Soprano recorder

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A three-part soprano recorder in castello or zapatero "boxwood".

The soprano recorder in c2, also known as the descant, is the third-smallest instrument of the modern recorder family and is usually played as the highest voice in four-part ensembles (SATB = soprano, alto, tenor, bass). Since its finger spacing is relatively small, it is often used in music education for children first learning to play an instrument.


The soprano recorder is an octave above the level of the human soprano voice. Its lowest note is c2 (this article is notated using Helmholtz notation, in scientific pitch notation the same note is represented as C5), the normal range is c2–d4. Compositions for soprano recorder are usually notated an octave lower than they sound. Its timbre is similar to the sound of the flue pipes of an organ, which is why some organ stops sound similar to a recorder. These registers are called then block-flute or forest-flute.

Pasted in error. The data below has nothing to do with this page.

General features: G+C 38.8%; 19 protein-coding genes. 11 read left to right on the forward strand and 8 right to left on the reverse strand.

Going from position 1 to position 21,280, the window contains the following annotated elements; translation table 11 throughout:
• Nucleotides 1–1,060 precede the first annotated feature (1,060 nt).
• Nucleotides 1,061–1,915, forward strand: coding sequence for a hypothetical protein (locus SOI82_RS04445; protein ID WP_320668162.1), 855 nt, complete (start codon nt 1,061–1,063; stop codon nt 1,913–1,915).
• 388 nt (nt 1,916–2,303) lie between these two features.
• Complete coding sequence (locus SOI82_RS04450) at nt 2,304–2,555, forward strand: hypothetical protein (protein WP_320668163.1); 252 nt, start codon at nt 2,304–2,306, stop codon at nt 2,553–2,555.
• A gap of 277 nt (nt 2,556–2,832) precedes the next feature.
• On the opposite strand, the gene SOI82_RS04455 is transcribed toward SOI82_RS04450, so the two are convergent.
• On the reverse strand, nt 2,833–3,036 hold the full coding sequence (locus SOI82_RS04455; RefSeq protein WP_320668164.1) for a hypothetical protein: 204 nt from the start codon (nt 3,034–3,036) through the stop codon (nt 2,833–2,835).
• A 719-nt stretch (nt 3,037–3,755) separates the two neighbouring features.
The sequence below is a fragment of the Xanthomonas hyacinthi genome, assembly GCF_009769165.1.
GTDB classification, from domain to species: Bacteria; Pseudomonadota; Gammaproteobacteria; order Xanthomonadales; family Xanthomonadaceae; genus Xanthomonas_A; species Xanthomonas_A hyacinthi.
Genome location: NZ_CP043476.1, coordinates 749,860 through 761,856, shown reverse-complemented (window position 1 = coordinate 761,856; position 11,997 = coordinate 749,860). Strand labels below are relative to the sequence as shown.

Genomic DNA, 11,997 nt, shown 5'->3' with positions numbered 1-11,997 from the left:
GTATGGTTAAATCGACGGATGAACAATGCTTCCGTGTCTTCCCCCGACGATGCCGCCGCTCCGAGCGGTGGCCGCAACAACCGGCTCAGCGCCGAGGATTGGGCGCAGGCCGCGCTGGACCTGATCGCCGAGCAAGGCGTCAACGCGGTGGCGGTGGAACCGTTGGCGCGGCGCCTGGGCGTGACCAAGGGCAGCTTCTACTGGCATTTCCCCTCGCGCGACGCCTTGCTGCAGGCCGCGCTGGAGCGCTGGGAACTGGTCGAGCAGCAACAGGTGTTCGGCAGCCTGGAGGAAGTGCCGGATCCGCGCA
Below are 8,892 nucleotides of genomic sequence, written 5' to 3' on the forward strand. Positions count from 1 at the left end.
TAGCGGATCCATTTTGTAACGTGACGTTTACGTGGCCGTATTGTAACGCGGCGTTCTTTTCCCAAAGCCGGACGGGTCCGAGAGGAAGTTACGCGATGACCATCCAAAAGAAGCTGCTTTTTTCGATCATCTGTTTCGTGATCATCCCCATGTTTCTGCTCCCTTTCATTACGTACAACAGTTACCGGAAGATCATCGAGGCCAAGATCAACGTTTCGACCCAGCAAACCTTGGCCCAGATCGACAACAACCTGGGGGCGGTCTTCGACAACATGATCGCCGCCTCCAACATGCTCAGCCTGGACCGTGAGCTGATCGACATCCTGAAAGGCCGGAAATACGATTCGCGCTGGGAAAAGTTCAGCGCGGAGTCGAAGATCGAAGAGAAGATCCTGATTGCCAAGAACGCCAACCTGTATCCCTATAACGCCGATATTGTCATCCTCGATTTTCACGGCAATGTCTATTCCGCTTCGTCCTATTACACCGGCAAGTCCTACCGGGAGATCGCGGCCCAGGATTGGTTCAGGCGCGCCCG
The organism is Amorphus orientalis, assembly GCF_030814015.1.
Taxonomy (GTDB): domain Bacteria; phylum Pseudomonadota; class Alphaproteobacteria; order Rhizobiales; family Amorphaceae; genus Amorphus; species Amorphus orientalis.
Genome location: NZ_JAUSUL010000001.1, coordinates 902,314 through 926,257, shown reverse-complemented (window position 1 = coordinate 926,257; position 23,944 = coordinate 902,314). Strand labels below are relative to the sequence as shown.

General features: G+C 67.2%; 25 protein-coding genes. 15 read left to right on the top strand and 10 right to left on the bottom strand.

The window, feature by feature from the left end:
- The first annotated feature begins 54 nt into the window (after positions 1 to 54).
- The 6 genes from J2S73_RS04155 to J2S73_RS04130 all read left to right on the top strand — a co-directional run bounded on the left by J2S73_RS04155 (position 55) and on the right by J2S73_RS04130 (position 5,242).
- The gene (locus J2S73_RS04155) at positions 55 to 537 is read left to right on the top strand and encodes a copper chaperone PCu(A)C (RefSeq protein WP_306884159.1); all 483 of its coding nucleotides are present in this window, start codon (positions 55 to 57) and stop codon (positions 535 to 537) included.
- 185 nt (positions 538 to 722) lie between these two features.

In addition to the traditional "Baroque" (or "English") fingering, which was created in Haslemere in 1919 by Arnold Dolmetsch[1] soprano recorders have been made that make use of "German" fingering, which was introduced by Peter Harlan around 1926. In German fingering the note f2 is playable with a simpler fingering[vague] than the Baroque technique's forked (or cross-) fingering. However, German fingering has been described as a "step backwards ... made on the false assumption that the instrument would be easier for schoolchildren". The disadvantage is that other, unavoidable cross-fingerings become more difficult.[2]


Recorders with a plastic head joint or made completely of plastic are widely used. Soprano recorders are made from various woods such as maple, pear, boxwood, rosewood, olive, African blackwood, "rosewood", or ebony.


  1. ^ Blood, Brian. 2000–2013. Recorder Fingerings. Dolmetsch online (accessed 19 November 2014).
  2. ^ Wollitz, Kenneth (1982). The Recorder Book. New York City: Alfred A. Knopf. p. xxii. ISBN 0-394-47973-4.

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